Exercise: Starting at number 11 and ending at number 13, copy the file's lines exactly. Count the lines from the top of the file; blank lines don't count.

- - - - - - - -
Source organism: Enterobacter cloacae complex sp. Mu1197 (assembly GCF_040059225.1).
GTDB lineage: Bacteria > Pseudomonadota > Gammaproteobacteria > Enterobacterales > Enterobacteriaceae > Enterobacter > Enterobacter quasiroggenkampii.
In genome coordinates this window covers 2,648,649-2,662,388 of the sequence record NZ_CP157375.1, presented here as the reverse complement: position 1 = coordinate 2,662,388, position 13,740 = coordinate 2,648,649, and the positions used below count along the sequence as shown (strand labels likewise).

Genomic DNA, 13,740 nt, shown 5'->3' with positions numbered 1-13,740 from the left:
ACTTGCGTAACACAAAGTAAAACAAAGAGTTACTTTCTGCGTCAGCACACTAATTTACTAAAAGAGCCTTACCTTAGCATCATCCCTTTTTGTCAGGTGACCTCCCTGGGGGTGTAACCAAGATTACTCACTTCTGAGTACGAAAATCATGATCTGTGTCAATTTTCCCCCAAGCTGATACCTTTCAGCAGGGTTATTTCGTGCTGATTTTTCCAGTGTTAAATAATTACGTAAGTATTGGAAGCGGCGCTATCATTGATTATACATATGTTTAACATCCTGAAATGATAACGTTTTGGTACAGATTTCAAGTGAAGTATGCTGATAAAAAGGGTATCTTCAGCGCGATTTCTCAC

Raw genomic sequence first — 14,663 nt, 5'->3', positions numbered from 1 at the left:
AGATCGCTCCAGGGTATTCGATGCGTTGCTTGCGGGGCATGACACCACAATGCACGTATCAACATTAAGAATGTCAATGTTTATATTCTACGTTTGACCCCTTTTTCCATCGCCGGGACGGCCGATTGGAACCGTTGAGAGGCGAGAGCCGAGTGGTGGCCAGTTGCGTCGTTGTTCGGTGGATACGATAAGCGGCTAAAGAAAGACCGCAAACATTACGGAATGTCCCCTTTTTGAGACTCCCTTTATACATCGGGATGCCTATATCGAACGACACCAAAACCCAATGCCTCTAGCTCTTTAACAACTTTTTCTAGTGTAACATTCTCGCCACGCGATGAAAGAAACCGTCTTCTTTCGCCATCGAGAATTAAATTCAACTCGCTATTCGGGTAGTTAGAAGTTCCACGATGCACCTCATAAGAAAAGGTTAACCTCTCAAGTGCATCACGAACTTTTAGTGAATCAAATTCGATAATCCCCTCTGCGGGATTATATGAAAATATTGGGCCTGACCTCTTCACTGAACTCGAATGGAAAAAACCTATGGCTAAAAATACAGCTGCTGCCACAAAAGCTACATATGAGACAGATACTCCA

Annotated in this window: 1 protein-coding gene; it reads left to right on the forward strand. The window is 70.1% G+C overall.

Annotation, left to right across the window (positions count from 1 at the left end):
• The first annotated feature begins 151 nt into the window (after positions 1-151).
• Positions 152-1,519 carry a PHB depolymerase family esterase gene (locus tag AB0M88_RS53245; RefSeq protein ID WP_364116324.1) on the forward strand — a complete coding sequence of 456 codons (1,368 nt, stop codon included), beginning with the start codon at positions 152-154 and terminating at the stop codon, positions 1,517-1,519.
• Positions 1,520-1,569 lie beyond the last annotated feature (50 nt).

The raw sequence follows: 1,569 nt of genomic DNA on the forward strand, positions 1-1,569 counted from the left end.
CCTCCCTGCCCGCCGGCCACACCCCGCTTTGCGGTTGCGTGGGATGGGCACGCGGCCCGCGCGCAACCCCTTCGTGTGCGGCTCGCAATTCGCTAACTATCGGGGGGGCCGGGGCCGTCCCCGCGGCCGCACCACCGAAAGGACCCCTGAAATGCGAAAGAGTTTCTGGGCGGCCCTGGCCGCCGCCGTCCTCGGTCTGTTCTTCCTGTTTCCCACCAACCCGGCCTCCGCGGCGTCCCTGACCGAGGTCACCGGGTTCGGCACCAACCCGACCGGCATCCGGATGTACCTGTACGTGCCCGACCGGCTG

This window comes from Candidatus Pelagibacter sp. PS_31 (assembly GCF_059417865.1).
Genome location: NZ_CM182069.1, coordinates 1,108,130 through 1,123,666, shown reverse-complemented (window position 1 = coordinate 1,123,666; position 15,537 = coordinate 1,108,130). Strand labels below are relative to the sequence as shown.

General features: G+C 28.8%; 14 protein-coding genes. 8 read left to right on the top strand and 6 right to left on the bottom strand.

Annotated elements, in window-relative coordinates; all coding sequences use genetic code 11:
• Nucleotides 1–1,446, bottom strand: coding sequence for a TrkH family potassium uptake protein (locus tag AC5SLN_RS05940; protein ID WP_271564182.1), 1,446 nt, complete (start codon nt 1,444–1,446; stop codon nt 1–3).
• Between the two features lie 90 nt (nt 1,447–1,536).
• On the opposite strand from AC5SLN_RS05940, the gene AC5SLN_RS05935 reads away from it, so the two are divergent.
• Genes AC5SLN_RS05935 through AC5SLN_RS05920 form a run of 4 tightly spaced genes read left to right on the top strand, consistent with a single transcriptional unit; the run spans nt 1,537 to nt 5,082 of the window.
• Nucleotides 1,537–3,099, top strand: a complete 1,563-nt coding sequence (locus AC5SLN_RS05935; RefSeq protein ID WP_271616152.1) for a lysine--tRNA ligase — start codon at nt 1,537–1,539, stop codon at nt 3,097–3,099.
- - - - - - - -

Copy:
• Positions 152-1,519 carry a PHB depolymerase family esterase gene (locus tag AB0M88_RS53245; RefSeq protein ID WP_364116324.1) on the forward strand — a complete coding sequence of 456 codons (1,368 nt, stop codon included), beginning with the start codon at positions 152-154 and terminating at the stop codon, positions 1,517-1,519.
• Positions 1,520-1,569 lie beyond the last annotated feature (50 nt).

The raw sequence follows: 1,569 nt of genomic DNA on the forward strand, positions 1-1,569 counted from the left end.